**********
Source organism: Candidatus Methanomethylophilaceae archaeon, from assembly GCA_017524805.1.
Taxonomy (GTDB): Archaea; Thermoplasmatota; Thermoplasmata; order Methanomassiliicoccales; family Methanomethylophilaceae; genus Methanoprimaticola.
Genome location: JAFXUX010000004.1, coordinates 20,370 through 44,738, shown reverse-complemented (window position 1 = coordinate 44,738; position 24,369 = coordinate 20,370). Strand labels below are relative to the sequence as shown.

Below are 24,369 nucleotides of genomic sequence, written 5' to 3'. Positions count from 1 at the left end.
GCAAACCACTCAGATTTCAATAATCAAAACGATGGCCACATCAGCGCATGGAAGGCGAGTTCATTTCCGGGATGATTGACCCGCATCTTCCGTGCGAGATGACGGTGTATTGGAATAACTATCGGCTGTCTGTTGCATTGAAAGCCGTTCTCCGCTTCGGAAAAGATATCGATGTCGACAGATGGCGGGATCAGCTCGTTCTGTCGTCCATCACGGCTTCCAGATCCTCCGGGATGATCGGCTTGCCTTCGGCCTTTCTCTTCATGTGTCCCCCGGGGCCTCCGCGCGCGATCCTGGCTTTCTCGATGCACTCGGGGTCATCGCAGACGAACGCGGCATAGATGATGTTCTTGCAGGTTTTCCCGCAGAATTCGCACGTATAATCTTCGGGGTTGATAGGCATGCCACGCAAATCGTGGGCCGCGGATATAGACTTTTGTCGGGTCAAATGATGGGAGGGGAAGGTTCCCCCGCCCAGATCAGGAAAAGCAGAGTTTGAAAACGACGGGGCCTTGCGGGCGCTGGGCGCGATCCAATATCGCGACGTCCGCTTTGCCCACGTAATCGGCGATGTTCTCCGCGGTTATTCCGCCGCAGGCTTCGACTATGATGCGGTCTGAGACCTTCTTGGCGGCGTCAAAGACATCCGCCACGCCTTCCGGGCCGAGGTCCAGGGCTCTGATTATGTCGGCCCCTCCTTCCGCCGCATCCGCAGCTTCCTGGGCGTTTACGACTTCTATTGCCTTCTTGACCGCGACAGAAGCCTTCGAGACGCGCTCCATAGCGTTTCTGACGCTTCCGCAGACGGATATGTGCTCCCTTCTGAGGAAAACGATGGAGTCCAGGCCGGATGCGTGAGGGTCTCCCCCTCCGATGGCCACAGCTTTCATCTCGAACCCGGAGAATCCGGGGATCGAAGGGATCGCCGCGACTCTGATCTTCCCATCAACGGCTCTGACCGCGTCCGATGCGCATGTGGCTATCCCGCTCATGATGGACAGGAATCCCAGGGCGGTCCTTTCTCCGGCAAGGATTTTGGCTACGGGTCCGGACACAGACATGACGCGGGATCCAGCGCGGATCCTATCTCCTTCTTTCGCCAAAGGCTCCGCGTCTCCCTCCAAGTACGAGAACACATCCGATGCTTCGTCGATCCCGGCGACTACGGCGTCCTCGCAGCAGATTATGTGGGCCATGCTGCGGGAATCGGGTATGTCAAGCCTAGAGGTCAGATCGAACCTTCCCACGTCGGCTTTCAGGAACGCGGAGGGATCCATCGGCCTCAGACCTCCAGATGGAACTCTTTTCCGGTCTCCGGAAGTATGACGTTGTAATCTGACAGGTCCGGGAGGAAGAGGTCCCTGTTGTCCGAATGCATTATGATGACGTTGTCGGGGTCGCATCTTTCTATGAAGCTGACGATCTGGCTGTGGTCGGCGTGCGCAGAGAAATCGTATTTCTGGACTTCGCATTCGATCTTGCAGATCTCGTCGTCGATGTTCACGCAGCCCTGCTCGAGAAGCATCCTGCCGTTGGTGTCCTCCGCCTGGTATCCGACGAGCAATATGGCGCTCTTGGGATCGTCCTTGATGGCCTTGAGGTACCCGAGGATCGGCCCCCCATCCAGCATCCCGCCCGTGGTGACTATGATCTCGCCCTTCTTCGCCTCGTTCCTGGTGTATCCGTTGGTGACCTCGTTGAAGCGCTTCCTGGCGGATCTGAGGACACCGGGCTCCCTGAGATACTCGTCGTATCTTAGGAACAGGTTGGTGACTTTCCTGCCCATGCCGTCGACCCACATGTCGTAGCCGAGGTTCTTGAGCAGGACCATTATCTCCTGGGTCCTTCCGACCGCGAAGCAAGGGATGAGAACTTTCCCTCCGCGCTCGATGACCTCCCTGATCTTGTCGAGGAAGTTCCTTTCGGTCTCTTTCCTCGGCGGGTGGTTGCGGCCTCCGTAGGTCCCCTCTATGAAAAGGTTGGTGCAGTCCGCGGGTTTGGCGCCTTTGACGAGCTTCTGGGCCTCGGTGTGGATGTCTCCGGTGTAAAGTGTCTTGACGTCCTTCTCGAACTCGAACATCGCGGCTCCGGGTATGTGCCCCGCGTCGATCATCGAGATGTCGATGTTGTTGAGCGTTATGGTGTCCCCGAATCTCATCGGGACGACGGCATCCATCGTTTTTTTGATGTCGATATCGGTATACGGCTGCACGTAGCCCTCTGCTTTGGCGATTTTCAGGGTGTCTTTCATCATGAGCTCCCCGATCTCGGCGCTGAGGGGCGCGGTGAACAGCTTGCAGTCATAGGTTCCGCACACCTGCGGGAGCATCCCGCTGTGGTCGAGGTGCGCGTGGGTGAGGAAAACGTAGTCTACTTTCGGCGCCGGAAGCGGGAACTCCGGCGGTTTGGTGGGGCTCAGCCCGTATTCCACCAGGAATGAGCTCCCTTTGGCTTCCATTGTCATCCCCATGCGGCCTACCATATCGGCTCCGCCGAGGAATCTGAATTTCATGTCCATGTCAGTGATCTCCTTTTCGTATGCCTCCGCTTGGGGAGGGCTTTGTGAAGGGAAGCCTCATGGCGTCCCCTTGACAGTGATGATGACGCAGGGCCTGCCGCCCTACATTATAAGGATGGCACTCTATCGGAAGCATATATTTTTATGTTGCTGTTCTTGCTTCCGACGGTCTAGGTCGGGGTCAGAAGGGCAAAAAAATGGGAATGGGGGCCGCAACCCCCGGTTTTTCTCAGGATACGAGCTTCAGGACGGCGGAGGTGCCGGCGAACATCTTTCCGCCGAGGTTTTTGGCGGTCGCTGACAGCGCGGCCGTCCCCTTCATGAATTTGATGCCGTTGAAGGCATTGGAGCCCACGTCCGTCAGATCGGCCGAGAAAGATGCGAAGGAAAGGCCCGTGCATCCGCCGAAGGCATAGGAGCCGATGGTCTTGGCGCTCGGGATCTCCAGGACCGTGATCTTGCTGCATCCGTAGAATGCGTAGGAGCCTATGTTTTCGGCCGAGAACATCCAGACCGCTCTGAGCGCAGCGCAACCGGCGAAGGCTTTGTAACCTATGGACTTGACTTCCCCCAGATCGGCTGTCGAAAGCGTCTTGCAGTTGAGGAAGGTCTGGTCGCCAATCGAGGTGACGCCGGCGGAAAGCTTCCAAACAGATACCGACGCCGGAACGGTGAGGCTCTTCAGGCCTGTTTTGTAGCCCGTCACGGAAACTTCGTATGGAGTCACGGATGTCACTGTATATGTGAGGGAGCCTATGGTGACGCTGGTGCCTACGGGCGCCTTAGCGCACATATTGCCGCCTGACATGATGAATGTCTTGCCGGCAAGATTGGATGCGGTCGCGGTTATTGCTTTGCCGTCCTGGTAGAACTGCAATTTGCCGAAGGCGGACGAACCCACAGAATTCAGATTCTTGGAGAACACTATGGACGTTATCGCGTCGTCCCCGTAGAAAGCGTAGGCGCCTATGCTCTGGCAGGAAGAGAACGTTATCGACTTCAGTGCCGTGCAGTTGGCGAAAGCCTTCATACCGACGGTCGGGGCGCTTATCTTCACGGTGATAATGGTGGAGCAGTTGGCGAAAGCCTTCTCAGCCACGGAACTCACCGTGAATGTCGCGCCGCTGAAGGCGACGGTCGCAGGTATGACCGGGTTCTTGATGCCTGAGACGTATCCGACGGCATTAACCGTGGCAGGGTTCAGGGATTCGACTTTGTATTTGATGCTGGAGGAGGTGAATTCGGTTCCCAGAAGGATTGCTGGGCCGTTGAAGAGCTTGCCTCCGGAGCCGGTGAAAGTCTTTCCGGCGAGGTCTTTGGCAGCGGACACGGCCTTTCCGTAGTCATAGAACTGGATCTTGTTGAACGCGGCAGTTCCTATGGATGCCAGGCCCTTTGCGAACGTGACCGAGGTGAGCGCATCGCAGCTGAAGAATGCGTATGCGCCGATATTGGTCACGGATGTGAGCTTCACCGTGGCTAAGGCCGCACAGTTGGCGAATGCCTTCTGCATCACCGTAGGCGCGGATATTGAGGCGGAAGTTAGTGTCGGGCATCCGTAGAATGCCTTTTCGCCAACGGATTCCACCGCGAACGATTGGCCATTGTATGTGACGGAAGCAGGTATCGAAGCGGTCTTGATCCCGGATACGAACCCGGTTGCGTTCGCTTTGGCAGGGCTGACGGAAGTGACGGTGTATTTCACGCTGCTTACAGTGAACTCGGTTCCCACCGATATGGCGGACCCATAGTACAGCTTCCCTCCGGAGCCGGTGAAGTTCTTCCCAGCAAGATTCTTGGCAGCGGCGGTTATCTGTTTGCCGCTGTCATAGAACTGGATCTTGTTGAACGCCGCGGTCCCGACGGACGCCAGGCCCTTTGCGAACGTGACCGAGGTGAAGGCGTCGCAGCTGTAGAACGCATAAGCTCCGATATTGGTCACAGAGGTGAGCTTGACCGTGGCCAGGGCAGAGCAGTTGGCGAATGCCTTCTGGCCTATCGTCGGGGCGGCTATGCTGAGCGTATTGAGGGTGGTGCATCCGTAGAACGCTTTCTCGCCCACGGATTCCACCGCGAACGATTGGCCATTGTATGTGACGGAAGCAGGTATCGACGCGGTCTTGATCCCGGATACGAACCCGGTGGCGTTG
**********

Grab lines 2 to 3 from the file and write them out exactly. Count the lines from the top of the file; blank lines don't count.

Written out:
Taxonomy (GTDB): Archaea; Thermoplasmatota; Thermoplasmata; order Methanomassiliicoccales; family Methanomethylophilaceae; genus Methanoprimaticola.
Genome location: JAFXUX010000004.1, coordinates 20,370 through 44,738, shown reverse-complemented (window position 1 = coordinate 44,738; position 24,369 = coordinate 20,370). Strand labels below are relative to the sequence as shown.